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Mala'eretz - מלה׳ארץ
Flag of Mala'eretz - מלה׳ארץ Coat of arms of Mala'eretz - מלה׳ארץ
Flag of Mala'eretz - מלה׳ארץ Coat of Arms of Mala'eretz - מלה׳ארץ
Motto: Eretz Nehederet (ארץ נהדרת)- 'A Wonderful Country'
Official languages Yiddish, Mala'anshi Hebrew
Anthem {{{Anthem}}}
Capital Bet Mala
Largest city Qorali, Dayanovgrad
Shofet of Mala'eretz: Moshe Goltz
Premier {{{Premier}}} ({{{PremierParty}}})

The Mala'eretz Territory is an overseas territory of the Republic of Ashkenatza located on the continent of Keltia. A culturally rich region, its inhabitants are known as Mala'anashim (also known as the Mala'anje) and trace their ethnic lineage back to the of the Virtual Commonwealth of Cyberia.


The Mala'eretz is a peninsular territory in Southern Keltia on Micras, located on an important river route from Lake Cherusken to the North-West of the Territory. It also includes an island to the South on which lies the city of Dayanovgrad. The capital, in the North-West, is Bet Mala, and another important city in the North-East is Qorali. The southermost tip of the peninsula is dominated by the strategically important fortress of Mivtzar Amir (named after the first Shofet of the Mala'eretz).


The Mala'eretz is defined by its Treaty of Annexation into Ashkenatza as an 'autonomous appendage', yet the extent of that autonomy is not particularly wide-ranging. Executive authority, including defence, economy, judiciary, welfare, and diplomacy are all maintained by the Ashkenatzi government in Kolmenitzkiy whilst cultural and social affairs of the Mala'anashim remain under the jurisdiction of the regional government. As such the Mala'eretz is not strictly an autonomous territory, though its relative geographical isolation to other Ashkenatzi territories gives its regional government far more autonomy in practice than would be expected. The Councillor, or Shofet (שופט), of the Mala'eretz thus has a form of executive power within the Mala'eretz, but as the region is defined as a 'Territory' under the Territorial Classification Bill of the 14th of September 2010, this executive power can be revoked relatively easily. The Shofet, who resides in Bet Mala, is in essence the sucessor to the position of Titular King of the Mala'anje and is in effect a symbolic political leader of the Mala'anashi people.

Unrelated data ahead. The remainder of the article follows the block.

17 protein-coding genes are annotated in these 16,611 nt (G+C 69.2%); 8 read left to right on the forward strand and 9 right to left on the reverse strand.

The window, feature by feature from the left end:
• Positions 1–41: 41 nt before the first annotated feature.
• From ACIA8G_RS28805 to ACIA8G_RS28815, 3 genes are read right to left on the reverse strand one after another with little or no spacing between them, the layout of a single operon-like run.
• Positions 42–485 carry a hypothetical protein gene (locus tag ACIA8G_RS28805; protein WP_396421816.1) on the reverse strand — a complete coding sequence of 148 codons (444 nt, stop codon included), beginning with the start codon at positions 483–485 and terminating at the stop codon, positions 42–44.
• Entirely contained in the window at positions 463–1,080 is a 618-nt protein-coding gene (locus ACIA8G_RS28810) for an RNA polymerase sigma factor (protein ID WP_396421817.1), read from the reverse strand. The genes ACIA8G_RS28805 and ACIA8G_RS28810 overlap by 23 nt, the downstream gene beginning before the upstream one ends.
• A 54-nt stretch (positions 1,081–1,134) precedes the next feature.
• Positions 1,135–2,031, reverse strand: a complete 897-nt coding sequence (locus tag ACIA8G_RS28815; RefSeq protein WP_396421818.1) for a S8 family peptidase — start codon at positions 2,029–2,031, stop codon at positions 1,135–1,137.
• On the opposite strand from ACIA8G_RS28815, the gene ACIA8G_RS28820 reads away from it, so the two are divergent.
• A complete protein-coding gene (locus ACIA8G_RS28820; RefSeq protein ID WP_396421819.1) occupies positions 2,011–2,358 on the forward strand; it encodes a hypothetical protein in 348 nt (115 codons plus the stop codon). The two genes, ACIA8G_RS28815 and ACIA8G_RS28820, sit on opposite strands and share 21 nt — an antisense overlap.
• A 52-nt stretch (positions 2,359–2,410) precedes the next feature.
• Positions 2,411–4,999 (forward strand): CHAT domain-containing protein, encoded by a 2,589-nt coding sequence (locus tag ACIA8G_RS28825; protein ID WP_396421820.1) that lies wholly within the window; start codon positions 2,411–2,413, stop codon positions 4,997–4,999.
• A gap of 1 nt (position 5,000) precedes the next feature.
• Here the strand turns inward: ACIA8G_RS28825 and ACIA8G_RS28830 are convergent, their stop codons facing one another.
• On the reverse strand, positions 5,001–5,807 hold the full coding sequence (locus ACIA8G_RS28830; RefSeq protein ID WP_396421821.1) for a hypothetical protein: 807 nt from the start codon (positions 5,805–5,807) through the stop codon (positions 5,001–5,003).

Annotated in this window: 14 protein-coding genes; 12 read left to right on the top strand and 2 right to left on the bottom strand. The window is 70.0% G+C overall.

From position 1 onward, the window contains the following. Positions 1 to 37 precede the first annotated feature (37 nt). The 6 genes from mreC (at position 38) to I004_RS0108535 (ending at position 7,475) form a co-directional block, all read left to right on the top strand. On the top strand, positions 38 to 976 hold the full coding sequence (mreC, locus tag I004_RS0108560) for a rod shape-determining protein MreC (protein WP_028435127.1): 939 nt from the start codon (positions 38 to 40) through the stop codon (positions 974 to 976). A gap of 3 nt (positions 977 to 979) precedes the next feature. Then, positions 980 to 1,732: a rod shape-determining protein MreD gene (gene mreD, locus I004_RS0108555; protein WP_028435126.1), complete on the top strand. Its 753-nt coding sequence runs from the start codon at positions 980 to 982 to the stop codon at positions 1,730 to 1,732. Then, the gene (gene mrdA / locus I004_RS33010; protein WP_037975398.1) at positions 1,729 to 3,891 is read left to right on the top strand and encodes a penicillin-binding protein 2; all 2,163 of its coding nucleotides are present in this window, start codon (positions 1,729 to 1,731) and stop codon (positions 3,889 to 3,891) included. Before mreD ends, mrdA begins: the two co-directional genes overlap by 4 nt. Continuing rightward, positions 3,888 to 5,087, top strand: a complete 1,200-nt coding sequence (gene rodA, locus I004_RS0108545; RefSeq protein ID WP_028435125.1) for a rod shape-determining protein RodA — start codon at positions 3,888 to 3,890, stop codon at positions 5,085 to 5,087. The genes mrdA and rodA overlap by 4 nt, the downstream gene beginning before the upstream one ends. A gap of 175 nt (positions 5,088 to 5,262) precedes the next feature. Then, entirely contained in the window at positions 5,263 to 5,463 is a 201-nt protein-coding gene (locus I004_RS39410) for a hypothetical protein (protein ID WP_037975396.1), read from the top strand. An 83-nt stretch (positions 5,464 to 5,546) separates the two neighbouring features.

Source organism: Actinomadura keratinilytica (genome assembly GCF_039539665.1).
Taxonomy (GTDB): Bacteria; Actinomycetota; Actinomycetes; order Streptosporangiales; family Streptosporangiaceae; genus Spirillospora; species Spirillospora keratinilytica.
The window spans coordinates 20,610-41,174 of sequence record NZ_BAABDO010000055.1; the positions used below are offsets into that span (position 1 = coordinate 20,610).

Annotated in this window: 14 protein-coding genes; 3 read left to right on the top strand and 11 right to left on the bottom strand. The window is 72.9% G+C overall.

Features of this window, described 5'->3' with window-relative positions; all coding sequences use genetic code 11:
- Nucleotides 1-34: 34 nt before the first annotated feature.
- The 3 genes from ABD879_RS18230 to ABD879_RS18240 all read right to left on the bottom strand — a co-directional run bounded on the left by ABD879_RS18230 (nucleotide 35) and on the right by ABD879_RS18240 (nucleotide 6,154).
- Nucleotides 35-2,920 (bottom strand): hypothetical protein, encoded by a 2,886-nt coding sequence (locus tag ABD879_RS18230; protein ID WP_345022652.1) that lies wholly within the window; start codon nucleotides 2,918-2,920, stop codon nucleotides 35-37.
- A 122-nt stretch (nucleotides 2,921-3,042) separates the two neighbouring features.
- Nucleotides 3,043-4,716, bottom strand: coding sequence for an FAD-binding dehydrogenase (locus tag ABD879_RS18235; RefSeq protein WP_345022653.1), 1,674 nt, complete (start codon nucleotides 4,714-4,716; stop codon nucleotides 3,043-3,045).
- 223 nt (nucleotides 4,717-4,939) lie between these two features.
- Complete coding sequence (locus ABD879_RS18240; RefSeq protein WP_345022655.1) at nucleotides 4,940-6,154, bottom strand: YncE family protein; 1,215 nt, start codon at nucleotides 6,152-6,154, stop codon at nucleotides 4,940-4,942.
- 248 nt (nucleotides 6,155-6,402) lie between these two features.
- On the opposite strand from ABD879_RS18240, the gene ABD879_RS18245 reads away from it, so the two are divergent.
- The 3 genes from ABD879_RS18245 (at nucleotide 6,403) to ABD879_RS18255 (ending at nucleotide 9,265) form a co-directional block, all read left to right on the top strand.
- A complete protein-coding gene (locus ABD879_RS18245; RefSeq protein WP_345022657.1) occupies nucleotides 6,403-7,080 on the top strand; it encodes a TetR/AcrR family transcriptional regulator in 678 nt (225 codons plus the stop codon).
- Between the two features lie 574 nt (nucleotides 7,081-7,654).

The strongest binding condition as per the terms of the Treaty of Annexation is that 'Ashkenatza will, following annexation, agree to retain the geographical and political integrity of the Mala’eretz state indefinitely'. There are, with this in mind, no plans in future to change the level of autonomy of the Mala'eretz, nor are there likely to be in the forseeable future.


The Mala'anshim (meaning replenished people) and other Ashkenatzi peoples share much in common culturally due to the fact that the Mala'anshim speak their own dialect of Hebrew which in Ashkenatza proper is spoken by some sections of the elite and of course has religious significance to observant Ashkenatzim. The Mala'anje were viewed in a manner akin to the Canadian 'First Nations' and their culture has tended to be seen as 'aboriginal' as a result, though with obvious Semitic influences. Ashkenatzi cultural development of the Mala'eretz has tended to focus on the Cyberian history of the province which lends it much of its historical legitimacy, as can be seen in the colour scheme of the Territory's arms, which are not dissimilar to the flag of the Virtual Commonwealth of Cyberia. Investment from mainland Ashkenatza and the obvious political ties bring Yiddish and Ashkenazi culture to the Mala'eretz and many of the Mala'anashi elite have proficiency in Yiddish. The presence of numerous Asian-themed micronations on the southernmost island in Mala'eretz has also lead to a curious infusion of Chinamese culture into the Mala'anashim through ancestral connections. Pagodas, temples, and Chinamese architecture can still be found in the old Oriental quaters of the old towns of the Mala'eretz alongside Mala'anashi sites of historic significance.